Skip to content

Congress Ponders Changes to Library of Congress Under New Leader

The CRS is an agency within the Library of Congress. (CQ Roll Call File Photo)
The CRS is an agency within the Library of Congress. (CQ Roll Call File Photo)

The Library of Congress will have a new leader for the first time in nearly three decades, creating an opening for Congress to make some changes at the 200-year-old institution.  

Lawmakers aren’t wasting any time. The day before James H. Billington retired as 13th Librarian of Congress on Sept. 30, after leading the library since 1987, the Senate put into motion a bill to limit the years of service for the next librarian .  

The library’s collection nearly doubled during his tenure, and while the institution added a digital library, it has also been the subject of criticism regarding its information technology management .  

Each of the five senators who are part of the Joint Committee on the Library signed on to a bill introduced on Sept. 29 that would change the librarian post from a lifetime appointment to a 10-year appointment with the possibility for reappointment. A number of the lawmakers involved said this was not a reflection on the 86-year-old Billington’s service; rather, they said it was simply time for a change.  

“Well, nothing against Dr. Billington, who has been the father of so many different ideas. He’s done a spectacular job,” said Sen. Pat Roberts, R-Kan., a member of the library oversight committee and the Senate Rules and Administration Committee.  

“We just feel that a 10-year period would be appropriate,” Roberts added. “Everything else around here at least has some limit. But I think 10 years is enough for a person to have an imprint on the Library of Congress with where they want to go.”  

Sen. Roy Blunt, R-Mo., chairman of both the Rules Committee and Joint Committee on the Library, introduced the bill along with Rules ranking member Charles E. Schumer, D-N.Y. Blunt indicated President Barack Obama’s administration would be receptive to the change.  

“I have reason to believe that the White House will sign that bill if they get it,” Blunt said in a Sept. 30 statement, “and then will nominate a Librarian of Congress for a 10-year term as opposed to someone who everybody assumes will serve for life.”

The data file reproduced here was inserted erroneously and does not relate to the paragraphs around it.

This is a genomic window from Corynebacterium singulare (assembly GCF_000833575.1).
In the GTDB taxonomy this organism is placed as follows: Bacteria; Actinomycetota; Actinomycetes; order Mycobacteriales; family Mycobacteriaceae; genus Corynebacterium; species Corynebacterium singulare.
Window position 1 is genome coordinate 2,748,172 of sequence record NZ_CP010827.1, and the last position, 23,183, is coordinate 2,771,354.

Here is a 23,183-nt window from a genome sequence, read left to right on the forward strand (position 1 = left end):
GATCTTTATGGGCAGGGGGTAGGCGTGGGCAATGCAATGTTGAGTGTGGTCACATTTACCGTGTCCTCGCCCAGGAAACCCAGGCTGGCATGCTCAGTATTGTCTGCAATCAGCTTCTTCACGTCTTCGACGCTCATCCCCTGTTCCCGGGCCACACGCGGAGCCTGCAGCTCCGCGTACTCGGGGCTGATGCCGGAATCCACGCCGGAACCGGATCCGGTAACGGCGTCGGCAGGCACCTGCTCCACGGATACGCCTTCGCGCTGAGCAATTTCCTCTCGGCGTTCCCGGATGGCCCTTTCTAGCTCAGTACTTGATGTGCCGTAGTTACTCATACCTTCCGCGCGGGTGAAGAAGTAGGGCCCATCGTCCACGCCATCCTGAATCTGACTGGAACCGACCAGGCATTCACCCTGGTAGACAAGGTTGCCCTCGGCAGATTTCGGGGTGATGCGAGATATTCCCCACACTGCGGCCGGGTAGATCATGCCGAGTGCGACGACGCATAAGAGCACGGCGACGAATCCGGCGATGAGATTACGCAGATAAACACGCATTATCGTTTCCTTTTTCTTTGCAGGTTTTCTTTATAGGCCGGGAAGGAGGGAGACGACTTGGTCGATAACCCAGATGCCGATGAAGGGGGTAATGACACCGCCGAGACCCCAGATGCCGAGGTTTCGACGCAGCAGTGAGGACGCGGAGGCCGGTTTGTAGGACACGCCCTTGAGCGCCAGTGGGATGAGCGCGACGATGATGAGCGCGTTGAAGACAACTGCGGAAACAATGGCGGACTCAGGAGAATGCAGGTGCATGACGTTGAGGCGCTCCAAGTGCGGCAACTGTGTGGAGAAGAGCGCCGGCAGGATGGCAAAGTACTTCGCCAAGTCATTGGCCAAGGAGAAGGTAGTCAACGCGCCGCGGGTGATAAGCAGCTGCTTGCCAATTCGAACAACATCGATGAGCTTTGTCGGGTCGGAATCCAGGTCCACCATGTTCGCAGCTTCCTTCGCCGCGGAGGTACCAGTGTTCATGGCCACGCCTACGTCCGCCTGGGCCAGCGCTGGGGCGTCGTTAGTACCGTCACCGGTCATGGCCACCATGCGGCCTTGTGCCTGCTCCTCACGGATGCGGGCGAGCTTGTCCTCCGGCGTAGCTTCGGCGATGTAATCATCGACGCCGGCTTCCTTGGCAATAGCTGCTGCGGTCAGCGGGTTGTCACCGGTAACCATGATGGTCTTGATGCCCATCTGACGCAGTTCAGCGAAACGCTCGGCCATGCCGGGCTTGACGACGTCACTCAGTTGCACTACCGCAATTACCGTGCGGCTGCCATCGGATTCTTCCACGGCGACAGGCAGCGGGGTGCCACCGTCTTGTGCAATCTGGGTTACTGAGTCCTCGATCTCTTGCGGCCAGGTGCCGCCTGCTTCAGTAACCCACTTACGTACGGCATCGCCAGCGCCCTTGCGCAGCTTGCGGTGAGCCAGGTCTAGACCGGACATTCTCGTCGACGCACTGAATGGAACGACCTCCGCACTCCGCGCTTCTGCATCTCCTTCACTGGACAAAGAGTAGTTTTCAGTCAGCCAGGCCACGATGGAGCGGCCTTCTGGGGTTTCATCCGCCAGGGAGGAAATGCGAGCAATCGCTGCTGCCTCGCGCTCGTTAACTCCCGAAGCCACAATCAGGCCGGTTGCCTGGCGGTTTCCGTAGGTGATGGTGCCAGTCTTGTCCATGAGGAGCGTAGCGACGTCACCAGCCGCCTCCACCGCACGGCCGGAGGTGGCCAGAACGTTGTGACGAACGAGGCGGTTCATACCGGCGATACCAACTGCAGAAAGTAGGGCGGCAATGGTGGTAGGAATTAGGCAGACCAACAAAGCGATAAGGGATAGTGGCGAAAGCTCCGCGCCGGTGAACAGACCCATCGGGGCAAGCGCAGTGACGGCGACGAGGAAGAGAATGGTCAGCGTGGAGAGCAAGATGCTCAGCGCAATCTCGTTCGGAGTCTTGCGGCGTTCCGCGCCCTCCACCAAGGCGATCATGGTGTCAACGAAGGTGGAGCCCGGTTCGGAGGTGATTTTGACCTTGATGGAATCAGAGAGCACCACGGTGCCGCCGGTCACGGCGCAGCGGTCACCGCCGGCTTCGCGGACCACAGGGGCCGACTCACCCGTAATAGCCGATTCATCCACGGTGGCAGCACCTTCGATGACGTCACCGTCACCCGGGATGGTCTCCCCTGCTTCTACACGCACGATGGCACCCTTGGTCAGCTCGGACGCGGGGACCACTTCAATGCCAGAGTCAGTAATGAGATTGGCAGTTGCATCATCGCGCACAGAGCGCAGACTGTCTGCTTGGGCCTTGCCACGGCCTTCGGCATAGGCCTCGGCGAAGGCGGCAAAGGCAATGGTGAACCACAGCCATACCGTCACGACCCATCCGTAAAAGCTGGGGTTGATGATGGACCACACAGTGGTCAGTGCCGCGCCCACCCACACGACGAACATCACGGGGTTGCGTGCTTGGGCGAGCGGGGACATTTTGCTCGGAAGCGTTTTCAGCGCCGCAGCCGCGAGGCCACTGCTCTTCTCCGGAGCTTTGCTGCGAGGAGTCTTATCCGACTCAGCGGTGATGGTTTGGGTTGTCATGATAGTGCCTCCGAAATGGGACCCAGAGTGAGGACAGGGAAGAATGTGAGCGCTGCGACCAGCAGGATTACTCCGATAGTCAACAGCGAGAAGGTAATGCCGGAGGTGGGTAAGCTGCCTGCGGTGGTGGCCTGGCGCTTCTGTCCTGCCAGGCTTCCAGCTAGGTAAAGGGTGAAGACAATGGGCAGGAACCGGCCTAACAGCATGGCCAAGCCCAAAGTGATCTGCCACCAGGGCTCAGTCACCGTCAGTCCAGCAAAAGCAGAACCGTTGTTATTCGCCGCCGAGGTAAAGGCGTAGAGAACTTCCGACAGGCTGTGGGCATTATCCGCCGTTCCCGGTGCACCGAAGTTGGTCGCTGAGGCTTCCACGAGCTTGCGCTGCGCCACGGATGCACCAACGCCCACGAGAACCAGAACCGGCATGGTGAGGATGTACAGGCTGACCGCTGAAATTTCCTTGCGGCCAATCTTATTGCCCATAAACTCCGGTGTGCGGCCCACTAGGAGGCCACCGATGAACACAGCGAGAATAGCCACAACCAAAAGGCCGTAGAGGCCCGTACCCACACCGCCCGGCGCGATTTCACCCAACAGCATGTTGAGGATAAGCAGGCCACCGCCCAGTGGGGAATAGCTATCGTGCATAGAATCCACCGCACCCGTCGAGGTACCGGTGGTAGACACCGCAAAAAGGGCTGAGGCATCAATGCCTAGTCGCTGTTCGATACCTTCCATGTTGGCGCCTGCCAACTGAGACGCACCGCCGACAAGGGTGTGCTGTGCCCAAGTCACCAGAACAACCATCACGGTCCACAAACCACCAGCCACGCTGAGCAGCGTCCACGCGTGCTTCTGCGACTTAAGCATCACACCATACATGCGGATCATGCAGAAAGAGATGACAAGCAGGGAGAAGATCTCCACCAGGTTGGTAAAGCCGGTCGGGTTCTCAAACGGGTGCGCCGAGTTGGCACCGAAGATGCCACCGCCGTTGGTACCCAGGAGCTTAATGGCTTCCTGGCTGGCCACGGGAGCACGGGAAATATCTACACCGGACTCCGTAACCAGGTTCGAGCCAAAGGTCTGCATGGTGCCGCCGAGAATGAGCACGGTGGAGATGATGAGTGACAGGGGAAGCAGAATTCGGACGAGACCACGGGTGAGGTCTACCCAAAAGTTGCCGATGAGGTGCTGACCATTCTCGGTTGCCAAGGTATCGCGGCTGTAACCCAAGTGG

The White House declined to comment. Obama is tasked with appointing Billington’s successor, who must be confirmed by the Senate. It is not clear when the White House will nominate a successor, but one potential nominee, Walter Isaacson, the CEO of the Aspen Institute, reportedly turned the job down.  

The eventual nominee will likely face questions about how to improve the library’s transition into the digital era. The Government Accountability Office released a scathing report in April alleging IT mismanagement, though the new chief information officer is hoping to solve some of those issues. Lawmakers with oversight of the library’s functions and budget will be keeping a close eye on those developments as the library transitions to new leadership.  

“As we look towards the next librarian of Congress, I will continue to support important reforms, including increasing global access to the Library, building the Library’s digital content, and ensuring it remains a place for researchers, readers, and families,” Rep. Debbie Wasserman Schultz, the ranking Democrat on the appropriations subcommittee with jurisdiction over the library’s nearly $600 million budget, said in a statement.  

“Importantly,” she added, “I’ll also be focusing on ensuring the nation’s copyright system continues to improve and better serve American artists and innovators.”  

She pointed to another issue members of Congress will be looking at during the transition: the fate of the U.S. Copyright Office. The Copyright Office currently operates within the Library of Congress, and its place there has come into question as Congress re-examines the nation’s copyright laws.  

In a March letter to House Judiciary ranking member John Conyers Jr., D-Mich., Maria Pallante, the director of the Copyright Office, argued the office should no longer be part of the Library of Congress, citing “mounting operational tensions” and a number of other concerns.  

“We believe that these interests would be served best by establishing an independent copyright agency to administer the law, and by designating a leader that is appointed by the President with the advice and consent of the Senate,” Pallante wrote.  

Lawmakers with jurisdiction over the library have cited the Copyright Office as an area of concern. But the likelihood that Congress would try to make any changes to the office, or the library as a whole, through the appropriations process appears unlikely, according to both chambers’ subcommittee chairmen.  

At the least, House and Senate appropriators will be tasked with reconciling their respective bills dictating the Library of Congress’ budget over the coming months, as Congress works toward a budget deal with a Dec. 11 deadline.  

Niels Lesniewski contributed to this report.

Recent Stories

Reproductive policy fights renew the focus on IVF

Capitol Lens | ‘The Eyes of History’

Supreme Court to hear cross-state pollution case

McConnell has a good week in battle to retake Senate majority

Trump’s interest in national abortion ban fires up both sides

‘Bad performance art’ — Congressional Hits and Misses